As for extra features, Galaxy device owners get a few options not available to Apple and non-Samsung Android users. That’s not surprising since AirPods partially exist to help sell more iPhones. So it shouldn’t shock anyone that Samsung would have some special features for its users.
If you own a Galaxy phone or tablet, you get a couple of extra features, including a low-latency gaming mode. That was available for the Galaxy Buds Plus under the “Labs” section of the app but it’s been improved, according to a Samsung spokesperson, and will come in handy for Galaxy Note 20 users who want to play. Galaxy owners can also use Bixby, Samsung’s voice assistant, hands-free without using the Buds’ touch controls, which do work well and are responsive. Activate it by saying, “Hi, Bixby.” That’s similar to the hands-free option for Siri for AirPods.
If you use hands-free Bixby, you lose a little bit of battery life. These are rated at up to 8 hours with noise canceling off and 6 hours with it on. It drops to 5.5 with noise canceling with Bixby always there, waiting for you to wake it up. The compact case charges wirelessly or via USB-C and gives you about 2.5 extra charges.
Bluetooth pairing is pretty flexible, depending on which devices you’re using. If you have multiple Galaxy devices, you can pair them all to the buds and automatically switch between devices as long as they all are under the same Samsung account. iOS and Android users can pair the buds to multiple devices but you have to manually switch between them. They don’t seem to pair simultaneously to two devices, but one of the newer Galaxy devices can simultaneously pair with two pairs of Buds Live. Windows 10 users can use Microsoft Swift pair to link these to their PCs. Mac users just have to put the buds into pairing mode to do the same (you tap and hold each bud simultaneously for a few seconds to go into pairing mode).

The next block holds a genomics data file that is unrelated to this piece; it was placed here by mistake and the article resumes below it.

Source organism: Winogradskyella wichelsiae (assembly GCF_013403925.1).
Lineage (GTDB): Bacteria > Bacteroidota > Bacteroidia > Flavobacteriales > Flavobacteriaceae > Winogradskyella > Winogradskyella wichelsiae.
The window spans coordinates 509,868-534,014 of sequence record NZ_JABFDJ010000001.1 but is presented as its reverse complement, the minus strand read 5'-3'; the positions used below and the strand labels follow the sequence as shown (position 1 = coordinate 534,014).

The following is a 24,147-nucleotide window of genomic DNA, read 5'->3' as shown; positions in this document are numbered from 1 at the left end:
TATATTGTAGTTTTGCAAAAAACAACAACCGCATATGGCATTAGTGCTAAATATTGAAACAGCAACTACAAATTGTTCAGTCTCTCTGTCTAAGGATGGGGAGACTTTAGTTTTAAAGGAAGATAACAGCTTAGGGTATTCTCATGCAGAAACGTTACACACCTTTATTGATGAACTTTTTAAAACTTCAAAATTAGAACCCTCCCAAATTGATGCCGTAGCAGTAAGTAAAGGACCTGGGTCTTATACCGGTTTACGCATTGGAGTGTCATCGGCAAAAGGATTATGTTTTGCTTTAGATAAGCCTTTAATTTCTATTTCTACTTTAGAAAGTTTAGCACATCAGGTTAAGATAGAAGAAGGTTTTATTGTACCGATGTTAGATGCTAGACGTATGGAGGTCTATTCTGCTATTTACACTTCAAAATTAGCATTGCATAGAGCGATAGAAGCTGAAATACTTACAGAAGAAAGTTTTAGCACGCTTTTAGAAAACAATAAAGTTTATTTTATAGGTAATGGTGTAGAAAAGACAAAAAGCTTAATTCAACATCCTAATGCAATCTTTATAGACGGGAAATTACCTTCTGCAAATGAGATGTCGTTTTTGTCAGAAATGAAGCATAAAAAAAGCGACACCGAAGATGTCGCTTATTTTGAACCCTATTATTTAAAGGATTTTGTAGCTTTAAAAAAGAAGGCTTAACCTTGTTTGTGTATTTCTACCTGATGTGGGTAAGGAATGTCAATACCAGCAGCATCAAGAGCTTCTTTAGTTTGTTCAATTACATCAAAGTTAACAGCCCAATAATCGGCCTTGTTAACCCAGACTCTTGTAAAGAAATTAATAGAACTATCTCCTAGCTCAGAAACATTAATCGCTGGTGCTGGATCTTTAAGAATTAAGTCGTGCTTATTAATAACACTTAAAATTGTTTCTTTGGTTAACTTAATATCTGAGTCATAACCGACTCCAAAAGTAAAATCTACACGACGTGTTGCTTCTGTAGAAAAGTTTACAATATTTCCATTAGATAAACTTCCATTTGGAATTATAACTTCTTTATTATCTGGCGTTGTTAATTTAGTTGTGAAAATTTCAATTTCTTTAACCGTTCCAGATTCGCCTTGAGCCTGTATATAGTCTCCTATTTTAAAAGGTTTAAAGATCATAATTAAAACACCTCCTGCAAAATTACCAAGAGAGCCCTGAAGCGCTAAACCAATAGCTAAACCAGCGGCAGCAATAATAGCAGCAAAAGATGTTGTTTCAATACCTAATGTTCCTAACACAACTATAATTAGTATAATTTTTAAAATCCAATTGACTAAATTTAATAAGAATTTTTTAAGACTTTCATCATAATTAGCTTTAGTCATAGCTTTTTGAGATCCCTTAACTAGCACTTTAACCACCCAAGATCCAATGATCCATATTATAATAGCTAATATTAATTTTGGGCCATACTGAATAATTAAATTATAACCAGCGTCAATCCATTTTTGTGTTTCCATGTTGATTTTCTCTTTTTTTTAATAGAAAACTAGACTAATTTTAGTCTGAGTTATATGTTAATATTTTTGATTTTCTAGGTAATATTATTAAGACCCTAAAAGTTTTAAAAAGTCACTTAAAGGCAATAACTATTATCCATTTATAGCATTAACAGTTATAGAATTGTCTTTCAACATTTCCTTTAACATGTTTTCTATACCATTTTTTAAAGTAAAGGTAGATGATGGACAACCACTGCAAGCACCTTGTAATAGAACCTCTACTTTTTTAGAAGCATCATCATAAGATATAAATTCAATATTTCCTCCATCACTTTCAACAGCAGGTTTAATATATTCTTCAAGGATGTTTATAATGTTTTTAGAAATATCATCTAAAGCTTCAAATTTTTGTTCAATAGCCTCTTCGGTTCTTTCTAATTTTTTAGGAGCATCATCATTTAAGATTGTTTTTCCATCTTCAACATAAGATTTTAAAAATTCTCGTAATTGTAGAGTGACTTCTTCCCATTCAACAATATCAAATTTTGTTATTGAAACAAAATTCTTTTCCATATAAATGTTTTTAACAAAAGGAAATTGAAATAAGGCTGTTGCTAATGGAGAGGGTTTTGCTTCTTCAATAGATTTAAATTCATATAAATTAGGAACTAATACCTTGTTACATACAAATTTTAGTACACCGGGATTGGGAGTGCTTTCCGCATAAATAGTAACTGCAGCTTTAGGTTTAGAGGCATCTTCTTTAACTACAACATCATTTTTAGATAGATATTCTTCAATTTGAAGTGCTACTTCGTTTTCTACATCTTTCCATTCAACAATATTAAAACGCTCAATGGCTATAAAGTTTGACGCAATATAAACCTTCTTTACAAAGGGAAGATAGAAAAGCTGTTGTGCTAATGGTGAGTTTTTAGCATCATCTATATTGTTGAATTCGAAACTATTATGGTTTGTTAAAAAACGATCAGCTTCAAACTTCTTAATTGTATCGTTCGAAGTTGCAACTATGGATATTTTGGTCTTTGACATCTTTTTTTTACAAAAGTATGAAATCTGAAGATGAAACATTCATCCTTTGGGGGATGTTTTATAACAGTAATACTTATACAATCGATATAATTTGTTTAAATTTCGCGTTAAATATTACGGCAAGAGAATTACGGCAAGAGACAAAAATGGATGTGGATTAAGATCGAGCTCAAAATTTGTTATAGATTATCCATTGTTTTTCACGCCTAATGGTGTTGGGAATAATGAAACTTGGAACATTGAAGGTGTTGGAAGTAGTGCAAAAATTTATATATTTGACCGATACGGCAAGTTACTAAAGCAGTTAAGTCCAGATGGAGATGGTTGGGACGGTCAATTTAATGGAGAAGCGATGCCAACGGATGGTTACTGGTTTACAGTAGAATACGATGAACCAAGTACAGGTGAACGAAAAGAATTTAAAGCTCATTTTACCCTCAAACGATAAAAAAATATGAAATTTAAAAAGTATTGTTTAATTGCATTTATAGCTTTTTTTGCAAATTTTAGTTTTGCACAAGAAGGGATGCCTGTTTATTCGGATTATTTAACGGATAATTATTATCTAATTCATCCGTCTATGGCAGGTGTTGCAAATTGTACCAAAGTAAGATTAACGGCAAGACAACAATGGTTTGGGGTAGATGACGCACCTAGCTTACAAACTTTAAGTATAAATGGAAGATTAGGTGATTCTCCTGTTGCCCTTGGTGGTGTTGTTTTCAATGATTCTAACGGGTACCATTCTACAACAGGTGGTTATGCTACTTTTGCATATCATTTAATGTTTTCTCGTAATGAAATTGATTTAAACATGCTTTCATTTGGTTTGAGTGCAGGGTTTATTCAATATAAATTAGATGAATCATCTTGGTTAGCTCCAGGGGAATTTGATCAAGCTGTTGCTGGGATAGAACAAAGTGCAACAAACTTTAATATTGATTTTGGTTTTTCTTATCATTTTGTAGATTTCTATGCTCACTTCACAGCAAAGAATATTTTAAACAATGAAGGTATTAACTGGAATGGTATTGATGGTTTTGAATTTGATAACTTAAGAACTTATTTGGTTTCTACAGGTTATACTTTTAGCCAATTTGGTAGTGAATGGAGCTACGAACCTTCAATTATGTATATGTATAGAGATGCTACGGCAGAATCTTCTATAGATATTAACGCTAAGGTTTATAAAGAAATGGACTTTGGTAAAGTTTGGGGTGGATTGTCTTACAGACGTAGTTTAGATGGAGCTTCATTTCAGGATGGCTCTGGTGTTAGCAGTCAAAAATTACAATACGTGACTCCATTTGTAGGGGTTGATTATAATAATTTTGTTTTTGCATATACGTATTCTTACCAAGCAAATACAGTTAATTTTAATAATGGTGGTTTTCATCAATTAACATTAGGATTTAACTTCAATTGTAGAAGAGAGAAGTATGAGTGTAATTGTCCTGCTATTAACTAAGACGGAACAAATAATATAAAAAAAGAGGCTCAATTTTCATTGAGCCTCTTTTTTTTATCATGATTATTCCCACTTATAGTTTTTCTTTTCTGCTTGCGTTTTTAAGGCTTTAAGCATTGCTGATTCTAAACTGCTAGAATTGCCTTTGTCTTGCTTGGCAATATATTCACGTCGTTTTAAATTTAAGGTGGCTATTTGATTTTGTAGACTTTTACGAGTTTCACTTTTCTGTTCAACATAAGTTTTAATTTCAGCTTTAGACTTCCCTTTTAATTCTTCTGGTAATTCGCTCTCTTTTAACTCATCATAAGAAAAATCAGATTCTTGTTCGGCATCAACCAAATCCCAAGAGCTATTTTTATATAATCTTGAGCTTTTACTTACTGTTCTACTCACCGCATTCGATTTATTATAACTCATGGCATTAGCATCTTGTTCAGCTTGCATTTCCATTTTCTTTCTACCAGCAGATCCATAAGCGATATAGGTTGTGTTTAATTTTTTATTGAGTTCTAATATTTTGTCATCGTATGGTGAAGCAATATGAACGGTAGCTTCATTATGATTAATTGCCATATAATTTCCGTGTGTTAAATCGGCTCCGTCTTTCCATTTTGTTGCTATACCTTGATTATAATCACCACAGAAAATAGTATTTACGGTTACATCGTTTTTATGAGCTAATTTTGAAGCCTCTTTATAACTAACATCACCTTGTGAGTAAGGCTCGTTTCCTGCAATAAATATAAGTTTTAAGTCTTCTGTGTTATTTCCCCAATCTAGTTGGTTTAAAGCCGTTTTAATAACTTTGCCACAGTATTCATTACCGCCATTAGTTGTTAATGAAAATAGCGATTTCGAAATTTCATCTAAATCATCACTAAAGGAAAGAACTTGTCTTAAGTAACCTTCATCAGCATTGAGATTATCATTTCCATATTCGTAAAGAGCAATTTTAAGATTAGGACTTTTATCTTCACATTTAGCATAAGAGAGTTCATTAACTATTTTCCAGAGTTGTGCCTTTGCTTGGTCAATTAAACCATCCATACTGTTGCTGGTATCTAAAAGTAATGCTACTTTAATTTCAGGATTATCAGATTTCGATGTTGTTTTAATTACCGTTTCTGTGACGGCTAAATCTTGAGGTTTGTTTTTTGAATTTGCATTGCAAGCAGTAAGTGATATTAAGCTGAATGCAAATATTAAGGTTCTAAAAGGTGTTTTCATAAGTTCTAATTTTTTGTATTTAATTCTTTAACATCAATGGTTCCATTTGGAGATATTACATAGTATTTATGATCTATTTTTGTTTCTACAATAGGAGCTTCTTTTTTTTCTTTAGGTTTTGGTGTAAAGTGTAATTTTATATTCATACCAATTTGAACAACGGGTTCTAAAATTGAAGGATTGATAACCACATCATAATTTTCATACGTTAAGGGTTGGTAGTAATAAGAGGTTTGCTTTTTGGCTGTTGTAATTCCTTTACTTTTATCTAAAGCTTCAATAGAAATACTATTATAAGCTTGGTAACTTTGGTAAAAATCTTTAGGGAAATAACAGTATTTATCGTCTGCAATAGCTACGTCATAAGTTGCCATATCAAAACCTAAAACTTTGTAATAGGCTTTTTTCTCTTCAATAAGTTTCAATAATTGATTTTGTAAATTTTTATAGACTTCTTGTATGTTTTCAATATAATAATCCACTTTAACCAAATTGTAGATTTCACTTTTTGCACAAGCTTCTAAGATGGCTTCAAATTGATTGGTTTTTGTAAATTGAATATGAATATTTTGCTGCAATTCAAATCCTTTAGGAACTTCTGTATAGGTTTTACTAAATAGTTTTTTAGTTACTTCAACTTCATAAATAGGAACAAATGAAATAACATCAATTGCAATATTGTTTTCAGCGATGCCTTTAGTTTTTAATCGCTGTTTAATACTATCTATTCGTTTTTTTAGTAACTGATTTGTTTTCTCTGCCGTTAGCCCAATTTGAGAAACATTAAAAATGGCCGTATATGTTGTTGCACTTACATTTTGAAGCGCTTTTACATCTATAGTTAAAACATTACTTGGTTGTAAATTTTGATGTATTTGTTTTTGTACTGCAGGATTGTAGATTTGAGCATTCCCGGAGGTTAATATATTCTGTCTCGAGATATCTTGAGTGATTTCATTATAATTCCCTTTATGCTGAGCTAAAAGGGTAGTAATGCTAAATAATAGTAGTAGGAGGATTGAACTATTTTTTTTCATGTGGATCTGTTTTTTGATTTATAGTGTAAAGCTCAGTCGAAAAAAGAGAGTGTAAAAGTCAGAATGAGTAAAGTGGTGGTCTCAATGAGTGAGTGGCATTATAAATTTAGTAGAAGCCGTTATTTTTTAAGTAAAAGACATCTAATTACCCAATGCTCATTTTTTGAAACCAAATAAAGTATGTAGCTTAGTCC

The Galaxy Buds Plus did a good job of reducing background noise when I was making calls with them and these do, too. There are two microphones on the outside of each bud and one on the inside and while the buds don’t completely muffle sound around you, they do a good job of tamping down ambient noise and also picking up your voice. People I spoke with said they could hear me well even when I had street noise playing pretty loudly in the background from a YouTube feed (I’m not in New York City these days so I have to simulate street noise). You can use a single bud for making calls.
I’ve spent a lot of time talking about the sound and the features of these earbuds, but it’s really their design that’s the standout feature. I get a lot of these types of earbuds in for review and this is the first one in a while that I thought was really innovative and different. They’re pretty unique-looking, discreet and not only do they fit securely but they’re comfortable to wear for long periods. Alas, the noise canceling isn’t what I hoped it would be, but it is a challenge to do with open earbuds like these. Even so, they’re easily among the best earbuds of 2020.
Originally published Aug. 6